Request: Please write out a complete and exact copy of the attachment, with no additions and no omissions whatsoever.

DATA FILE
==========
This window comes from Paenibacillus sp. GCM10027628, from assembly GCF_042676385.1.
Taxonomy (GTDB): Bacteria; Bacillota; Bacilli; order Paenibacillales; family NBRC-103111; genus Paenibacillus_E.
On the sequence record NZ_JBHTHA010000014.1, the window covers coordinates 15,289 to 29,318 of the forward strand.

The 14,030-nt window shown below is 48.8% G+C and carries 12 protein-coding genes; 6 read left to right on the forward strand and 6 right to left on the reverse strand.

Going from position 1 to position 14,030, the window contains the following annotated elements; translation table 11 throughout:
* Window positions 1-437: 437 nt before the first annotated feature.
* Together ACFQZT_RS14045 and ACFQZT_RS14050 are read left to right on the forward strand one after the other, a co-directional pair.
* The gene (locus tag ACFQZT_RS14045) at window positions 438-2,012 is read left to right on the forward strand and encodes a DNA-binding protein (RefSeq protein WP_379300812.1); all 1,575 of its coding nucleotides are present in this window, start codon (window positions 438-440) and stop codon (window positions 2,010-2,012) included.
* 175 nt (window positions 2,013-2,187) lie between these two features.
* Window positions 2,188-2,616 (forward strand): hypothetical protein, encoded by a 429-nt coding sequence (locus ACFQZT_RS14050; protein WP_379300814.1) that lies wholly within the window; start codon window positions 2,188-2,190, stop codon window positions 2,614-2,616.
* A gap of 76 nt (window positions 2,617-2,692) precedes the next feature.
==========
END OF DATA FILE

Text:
This window comes from Paenibacillus sp. GCM10027628, from assembly GCF_042676385.1.
Taxonomy (GTDB): Bacteria; Bacillota; Bacilli; order Paenibacillales; family NBRC-103111; genus Paenibacillus_E.
On the sequence record NZ_JBHTHA010000014.1, the window covers coordinates 15,289 to 29,318 of the forward strand.

The 14,030-nt window shown below is 48.8% G+C and carries 12 protein-coding genes; 6 read left to right on the forward strand and 6 right to left on the reverse strand.

Going from position 1 to position 14,030, the window contains the following annotated elements; translation table 11 throughout:
* Window positions 1-437: 437 nt before the first annotated feature.
* Together ACFQZT_RS14045 and ACFQZT_RS14050 are read left to right on the forward strand one after the other, a co-directional pair.
* The gene (locus tag ACFQZT_RS14045) at window positions 438-2,012 is read left to right on the forward strand and encodes a DNA-binding protein (RefSeq protein WP_379300812.1); all 1,575 of its coding nucleotides are present in this window, start codon (window positions 438-440) and stop codon (window positions 2,010-2,012) included.
* 175 nt (window positions 2,013-2,187) lie between these two features.
* Window positions 2,188-2,616 (forward strand): hypothetical protein, encoded by a 429-nt coding sequence (locus ACFQZT_RS14050; protein WP_379300814.1) that lies wholly within the window; start codon window positions 2,188-2,190, stop codon window positions 2,614-2,616.
* A gap of 76 nt (window positions 2,617-2,692) precedes the next feature.